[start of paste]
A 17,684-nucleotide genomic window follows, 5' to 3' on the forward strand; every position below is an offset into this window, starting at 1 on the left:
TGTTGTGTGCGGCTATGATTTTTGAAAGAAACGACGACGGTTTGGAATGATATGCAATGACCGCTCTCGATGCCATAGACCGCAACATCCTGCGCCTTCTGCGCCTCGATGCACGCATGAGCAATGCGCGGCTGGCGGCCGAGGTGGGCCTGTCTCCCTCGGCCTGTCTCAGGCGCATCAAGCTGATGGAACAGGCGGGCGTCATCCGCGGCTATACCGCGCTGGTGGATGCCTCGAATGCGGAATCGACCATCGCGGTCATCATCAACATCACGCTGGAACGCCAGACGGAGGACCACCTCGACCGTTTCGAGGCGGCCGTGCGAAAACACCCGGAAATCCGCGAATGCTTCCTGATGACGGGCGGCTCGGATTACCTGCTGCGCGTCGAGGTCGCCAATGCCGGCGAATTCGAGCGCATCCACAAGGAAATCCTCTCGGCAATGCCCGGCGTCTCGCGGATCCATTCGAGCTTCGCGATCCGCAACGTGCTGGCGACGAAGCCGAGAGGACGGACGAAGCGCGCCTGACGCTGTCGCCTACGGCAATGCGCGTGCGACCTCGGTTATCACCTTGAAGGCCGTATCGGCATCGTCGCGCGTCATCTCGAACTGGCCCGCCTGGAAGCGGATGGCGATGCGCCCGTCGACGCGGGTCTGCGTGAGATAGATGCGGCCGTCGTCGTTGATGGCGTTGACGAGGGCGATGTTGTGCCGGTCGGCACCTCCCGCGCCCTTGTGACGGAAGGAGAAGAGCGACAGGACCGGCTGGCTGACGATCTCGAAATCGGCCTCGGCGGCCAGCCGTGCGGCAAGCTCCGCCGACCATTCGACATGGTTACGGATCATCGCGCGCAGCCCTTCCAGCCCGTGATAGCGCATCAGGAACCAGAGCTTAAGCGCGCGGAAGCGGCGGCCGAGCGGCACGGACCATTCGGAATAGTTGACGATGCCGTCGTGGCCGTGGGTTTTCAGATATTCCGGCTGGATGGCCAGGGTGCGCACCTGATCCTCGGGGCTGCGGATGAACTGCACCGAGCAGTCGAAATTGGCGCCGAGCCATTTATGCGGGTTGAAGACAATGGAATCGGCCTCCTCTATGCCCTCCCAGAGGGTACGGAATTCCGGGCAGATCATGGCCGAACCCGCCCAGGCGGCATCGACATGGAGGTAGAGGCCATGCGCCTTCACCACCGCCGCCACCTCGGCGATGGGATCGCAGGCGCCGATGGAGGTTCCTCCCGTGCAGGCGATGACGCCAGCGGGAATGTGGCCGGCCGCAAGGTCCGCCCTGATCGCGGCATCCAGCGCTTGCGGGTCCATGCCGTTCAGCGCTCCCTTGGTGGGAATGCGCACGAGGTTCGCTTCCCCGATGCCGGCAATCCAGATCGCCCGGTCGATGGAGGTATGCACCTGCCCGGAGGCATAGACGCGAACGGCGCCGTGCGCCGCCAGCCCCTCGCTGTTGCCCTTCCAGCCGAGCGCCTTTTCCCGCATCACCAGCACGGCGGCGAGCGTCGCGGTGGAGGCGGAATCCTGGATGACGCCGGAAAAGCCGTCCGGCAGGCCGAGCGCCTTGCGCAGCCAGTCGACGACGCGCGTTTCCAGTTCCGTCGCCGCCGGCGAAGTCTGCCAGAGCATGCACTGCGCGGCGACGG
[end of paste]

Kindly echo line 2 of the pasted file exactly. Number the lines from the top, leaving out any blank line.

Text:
TGTTGTGTGCGGCTATGATTTTTGAAAGAAACGACGACGGTTTGGAATGATATGCAATGACCGCTCTCGATGCCATAGACCGCAACATCCTGCGCCTTCTGCGCCTCGATGCACGCATGAGCAATGCGCGGCTGGCGGCCGAGGTGGGCCTGTCTCCCTCGGCCTGTCTCAGGCGCATCAAGCTGATGGAACAGGCGGGCGTCATCCGCGGCTATACCGCGCTGGTGGATGCCTCGAATGCGGAATCGACCATCGCGGTCATCATCAACATCACGCTGGAACGCCAGACGGAGGACCACCTCGACCGTTTCGAGGCGGCCGTGCGAAAACACCCGGAAATCCGCGAATGCTTCCTGATGACGGGCGGCTCGGATTACCTGCTGCGCGTCGAGGTCGCCAATGCCGGCGAATTCGAGCGCATCCACAAGGAAATCCTCTCGGCAATGCCCGGCGTCTCGCGGATCCATTCGAGCTTCGCGATCCGCAACGTGCTGGCGACGAAGCCGAGAGGACGGACGAAGCGCGCCTGACGCTGTCGCCTACGGCAATGCGCGTGCGACCTCGGTTATCACCTTGAAGGCCGTATCGGCATCGTCGCGCGTCATCTCGAACTGGCCCGCCTGGAAGCGGATGGCGATGCGCCCGTCGACGCGGGTCTGCGTGAGATAGATGCGGCCGTCGTCGTTGATGGCGTTGACGAGGGCGATGTTGTGCCGGTCGGCACCTCCCGCGCCCTTGTGACGGAAGGAGAAGAGCGACAGGACCGGCTGGCTGACGATCTCGAAATCGGCCTCGGCGGCCAGCCGTGCGGCAAGCTCCGCCGACCATTCGACATGGTTACGGATCATCGCGCGCAGCCCTTCCAGCCCGTGATAGCGCATCAGGAACCAGAGCTTAAGCGCGCGGAAGCGGCGGCCGAGCGGCACGGACCATTCGGAATAGTTGACGATGCCGTCGTGGCCGTGGGTTTTCAGATATTCCGGCTGGATGGCCAGGGTGCGCACCTGATCCTCGGGGCTGCGGATGAACTGCACCGAGCAGTCGAAATTGGCGCCGAGCCATTTATGCGGGTTGAAGACAATGGAATCGGCCTCCTCTATGCCCTCCCAGAGGGTACGGAATTCCGGGCAGATCATGGCCGAACCCGCCCAGGCGGCATCGACATGGAGGTAGAGGCCATGCGCCTTCACCACCGCCGCCACCTCGGCGATGGGATCGCAGGCGCCGATGGAGGTTCCTCCCGTGCAGGCGATGACGCCAGCGGGAATGTGGCCGGCCGCAAGGTCCGCCCTGATCGCGGCATCCAGCGCTTGCGGGTCCATGCCGTTCAGCGCTCCCTTGGTGGGAATGCGCACGAGGTTCGCTTCCCCGATGCCGGCAATCCAGATCGCCCGGTCGATGGAGGTATGCACCTGCCCGGAGGCATAGACGCGAACGGCGCCGTGCGCCGCCAGCCCCTCGCTGTTGCCCTTCCAGCCGAGCGCCTTTTCCCGCATCACCAGCACGGCGGCGAGCGTCGCGGTGGAGGCGGAATCCTGGATGACGCCGGAAAAGCCGTCCGGCAGGCCGAGCGCCTTGCGCAGCCAGTCGACGACGCGCGTTTCCAGTTCCGTCGCCGCCGGCGAAGTCTGCCAGAGCATGCACTGCGCGGCGACGG